Russ Pitts examines how RealID would destroy the very people it was meant to protect.
Smile and Nod
Every Monday, The Escapist's Russ Pitts presents a treatise on games, the games people play and the people who play them, sharing his decades of experience as a gamer and media producer. With biting wit, cutting commentary and in-depth analysis of the trends driving today's media culture, Smile and Nod is a must-read for everyone with a brain and the eyeballs to feed it.
A profound RPG experience isn't just possible in Red Dead Redemption, it's unavoidable.
Playing as a villain may leave you wondering just how good you really are.
Russ Pitts likes Star Wars: The Force Unleashed. Not because it's revolutionary, not because it's deep, but because it lets you fling dudes toward the first star on the right and straight on 'til morning.
Years of playing videogames have left Russ Pitts a bit lax when it comes to reading instructions, and as a result he nearly ends up as shark bait.
Russ Pitts wonders what happened to the fun at this year's E3.
Russ Pitts is off to Los Angeles for this year's E3, and he's taking the video camera with him. It seems reasonable to expect shenanigans.
What do brunch, movie rentals and Best Buy have in common? They all remind Russ Pitts of his showdown with Billy Kramer and the appeal of flying beneath the radar.
Who wants to be a drummer? Not Russ Pitts, that's for sure, but maybe he's just too old to appreciate Rock Band.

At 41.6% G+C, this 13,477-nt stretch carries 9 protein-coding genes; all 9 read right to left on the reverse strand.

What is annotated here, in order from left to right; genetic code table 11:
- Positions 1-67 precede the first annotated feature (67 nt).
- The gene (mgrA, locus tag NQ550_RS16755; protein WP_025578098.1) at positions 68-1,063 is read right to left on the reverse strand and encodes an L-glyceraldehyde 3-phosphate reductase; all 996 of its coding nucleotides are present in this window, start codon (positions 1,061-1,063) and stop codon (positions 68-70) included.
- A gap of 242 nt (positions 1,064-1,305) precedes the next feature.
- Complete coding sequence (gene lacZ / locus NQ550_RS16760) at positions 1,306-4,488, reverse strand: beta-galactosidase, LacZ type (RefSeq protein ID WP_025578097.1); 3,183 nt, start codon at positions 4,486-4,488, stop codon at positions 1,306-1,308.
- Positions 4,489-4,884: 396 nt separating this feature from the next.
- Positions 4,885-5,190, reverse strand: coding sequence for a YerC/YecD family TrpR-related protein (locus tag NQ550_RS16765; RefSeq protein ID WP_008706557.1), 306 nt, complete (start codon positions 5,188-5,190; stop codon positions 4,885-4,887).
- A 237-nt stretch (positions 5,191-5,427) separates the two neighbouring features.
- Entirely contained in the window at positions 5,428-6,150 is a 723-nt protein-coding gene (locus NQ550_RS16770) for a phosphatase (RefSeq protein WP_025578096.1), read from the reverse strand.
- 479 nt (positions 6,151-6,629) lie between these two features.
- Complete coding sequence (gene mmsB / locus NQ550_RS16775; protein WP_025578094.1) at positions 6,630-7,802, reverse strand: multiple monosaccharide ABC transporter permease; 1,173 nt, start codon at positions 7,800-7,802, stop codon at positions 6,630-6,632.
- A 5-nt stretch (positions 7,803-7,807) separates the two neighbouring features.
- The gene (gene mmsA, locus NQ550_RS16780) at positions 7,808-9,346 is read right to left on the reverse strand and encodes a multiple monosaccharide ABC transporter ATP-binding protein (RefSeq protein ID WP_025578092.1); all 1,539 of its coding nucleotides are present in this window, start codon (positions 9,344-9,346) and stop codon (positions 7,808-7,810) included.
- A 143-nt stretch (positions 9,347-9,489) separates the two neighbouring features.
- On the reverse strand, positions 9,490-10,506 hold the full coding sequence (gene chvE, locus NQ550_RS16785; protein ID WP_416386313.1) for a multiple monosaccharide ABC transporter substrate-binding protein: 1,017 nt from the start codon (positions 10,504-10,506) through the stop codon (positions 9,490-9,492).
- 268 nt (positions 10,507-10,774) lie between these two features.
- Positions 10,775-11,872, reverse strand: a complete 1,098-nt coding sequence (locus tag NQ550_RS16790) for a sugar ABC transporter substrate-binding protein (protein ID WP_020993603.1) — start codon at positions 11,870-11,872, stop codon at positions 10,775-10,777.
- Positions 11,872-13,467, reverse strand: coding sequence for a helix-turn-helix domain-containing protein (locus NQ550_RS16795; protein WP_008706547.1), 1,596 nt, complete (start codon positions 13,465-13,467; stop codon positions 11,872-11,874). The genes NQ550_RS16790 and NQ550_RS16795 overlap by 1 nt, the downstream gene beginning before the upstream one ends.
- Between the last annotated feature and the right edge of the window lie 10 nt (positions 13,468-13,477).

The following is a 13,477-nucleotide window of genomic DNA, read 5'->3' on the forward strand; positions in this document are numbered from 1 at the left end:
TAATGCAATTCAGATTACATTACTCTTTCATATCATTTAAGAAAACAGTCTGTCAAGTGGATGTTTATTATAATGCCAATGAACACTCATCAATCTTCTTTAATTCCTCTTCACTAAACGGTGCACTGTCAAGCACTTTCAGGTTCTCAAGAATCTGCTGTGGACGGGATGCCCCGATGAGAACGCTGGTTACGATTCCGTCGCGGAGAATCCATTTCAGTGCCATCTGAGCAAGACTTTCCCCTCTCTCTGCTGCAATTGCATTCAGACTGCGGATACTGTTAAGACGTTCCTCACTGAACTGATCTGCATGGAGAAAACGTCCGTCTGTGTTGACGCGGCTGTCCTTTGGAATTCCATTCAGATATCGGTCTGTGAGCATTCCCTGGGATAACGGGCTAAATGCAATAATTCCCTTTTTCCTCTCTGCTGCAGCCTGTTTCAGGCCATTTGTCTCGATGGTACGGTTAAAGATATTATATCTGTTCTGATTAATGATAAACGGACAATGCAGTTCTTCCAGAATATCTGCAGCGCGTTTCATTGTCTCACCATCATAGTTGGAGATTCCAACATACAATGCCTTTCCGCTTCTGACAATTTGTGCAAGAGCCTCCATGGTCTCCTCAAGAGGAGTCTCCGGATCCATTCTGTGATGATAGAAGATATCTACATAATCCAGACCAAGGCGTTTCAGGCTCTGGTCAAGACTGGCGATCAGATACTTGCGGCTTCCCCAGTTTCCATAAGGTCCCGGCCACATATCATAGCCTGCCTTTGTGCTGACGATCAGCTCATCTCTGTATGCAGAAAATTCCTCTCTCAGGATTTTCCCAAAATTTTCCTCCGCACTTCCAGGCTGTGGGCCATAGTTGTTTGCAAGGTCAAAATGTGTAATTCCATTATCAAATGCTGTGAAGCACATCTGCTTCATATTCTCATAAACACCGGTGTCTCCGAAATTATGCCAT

Russ Pitts returns home from the Webby party in Manhattan to play Russian Roulette, Jelly Belly style.
Russ Pitts fights the summer gaming doldrums by busting out five oldies but goodies.
I have to admit to a certain reticence when it comes to praising games. Like most writers, I can usually find something not to like about a game, and those bits usually make the best copy. But 30 hours into Grand Theft Auto IV I can easily say it's my main contender for Game of the Year. Hell, it's in the running for Game of the Decade. I'd even go so far as to say it's the best game I've ever played.
If I could have paused the sun, located my jogging pants, stopped a second to thoroughly tie my shoes, found my iPod without tearing apart the whole house and tripping over the dog and gotten out the door without knocking over old paperwork snowdrifts I'd been neglecting for months, I'd have been a lot happier. But life is not turn-based. In life, the other guy is moving during your turn, too.
This is the story of how I almost bought a boat, but didn't. How I tackled a storm of projects I'd been putting off for years, all for the purpose of spending the weekend in the Atlantic Ocean, the wind at my back, my troubles left on the shore behind me. Almost.
I couldn't help myself; it was a really nice hoodie. They offered it to me at the registration desk at this year's D.I.C.E. Summit in Vegas, and I almost refused, but it came with a bunch of other stuff and, although I wasn't sure I wanted any of it, I was curious to see what all was in the bag. So I took it. I asked for a medium; all they had was a large (if you can believe that), but I took it anyway. I didn't think I would wear it, it being too large and all, but I took it and immediately felt ashamed.